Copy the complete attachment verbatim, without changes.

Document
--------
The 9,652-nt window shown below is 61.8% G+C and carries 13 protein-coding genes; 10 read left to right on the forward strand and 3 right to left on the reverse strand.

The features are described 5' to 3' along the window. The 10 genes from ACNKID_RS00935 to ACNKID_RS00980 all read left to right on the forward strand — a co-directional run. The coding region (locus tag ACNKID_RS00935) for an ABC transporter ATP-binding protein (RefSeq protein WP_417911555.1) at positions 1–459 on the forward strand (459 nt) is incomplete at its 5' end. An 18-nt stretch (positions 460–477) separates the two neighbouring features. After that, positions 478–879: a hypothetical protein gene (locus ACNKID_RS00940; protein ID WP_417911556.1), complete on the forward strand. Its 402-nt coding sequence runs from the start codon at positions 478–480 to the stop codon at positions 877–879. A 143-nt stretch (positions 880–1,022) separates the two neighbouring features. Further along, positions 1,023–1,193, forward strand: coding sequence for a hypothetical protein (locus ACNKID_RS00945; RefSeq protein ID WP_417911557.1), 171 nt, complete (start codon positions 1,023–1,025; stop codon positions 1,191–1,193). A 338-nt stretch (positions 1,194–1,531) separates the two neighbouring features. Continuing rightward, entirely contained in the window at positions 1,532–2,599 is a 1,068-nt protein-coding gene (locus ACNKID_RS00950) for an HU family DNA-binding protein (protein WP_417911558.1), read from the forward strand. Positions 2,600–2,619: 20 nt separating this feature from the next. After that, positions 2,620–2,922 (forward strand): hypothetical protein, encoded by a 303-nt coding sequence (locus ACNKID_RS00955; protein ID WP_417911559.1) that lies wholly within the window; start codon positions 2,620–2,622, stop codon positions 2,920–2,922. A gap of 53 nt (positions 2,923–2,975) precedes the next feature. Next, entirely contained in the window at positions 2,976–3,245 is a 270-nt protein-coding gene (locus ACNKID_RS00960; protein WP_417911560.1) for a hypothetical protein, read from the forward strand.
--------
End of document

The 9,652-nt window shown below is 61.8% G+C and carries 13 protein-coding genes; 10 read left to right on the forward strand and 3 right to left on the reverse strand.

The features are described 5' to 3' along the window. The 10 genes from ACNKID_RS00935 to ACNKID_RS00980 all read left to right on the forward strand — a co-directional run. The coding region (locus tag ACNKID_RS00935) for an ABC transporter ATP-binding protein (RefSeq protein WP_417911555.1) at positions 1–459 on the forward strand (459 nt) is incomplete at its 5' end. An 18-nt stretch (positions 460–477) separates the two neighbouring features. After that, positions 478–879: a hypothetical protein gene (locus ACNKID_RS00940; protein ID WP_417911556.1), complete on the forward strand. Its 402-nt coding sequence runs from the start codon at positions 478–480 to the stop codon at positions 877–879. A 143-nt stretch (positions 880–1,022) separates the two neighbouring features. Further along, positions 1,023–1,193, forward strand: coding sequence for a hypothetical protein (locus ACNKID_RS00945; RefSeq protein ID WP_417911557.1), 171 nt, complete (start codon positions 1,023–1,025; stop codon positions 1,191–1,193). A 338-nt stretch (positions 1,194–1,531) separates the two neighbouring features. Continuing rightward, entirely contained in the window at positions 1,532–2,599 is a 1,068-nt protein-coding gene (locus ACNKID_RS00950) for an HU family DNA-binding protein (protein WP_417911558.1), read from the forward strand. Positions 2,600–2,619: 20 nt separating this feature from the next. After that, positions 2,620–2,922 (forward strand): hypothetical protein, encoded by a 303-nt coding sequence (locus ACNKID_RS00955; protein ID WP_417911559.1) that lies wholly within the window; start codon positions 2,620–2,622, stop codon positions 2,920–2,922. A gap of 53 nt (positions 2,923–2,975) precedes the next feature. Next, entirely contained in the window at positions 2,976–3,245 is a 270-nt protein-coding gene (locus ACNKID_RS00960; protein WP_417911560.1) for a hypothetical protein, read from the forward strand.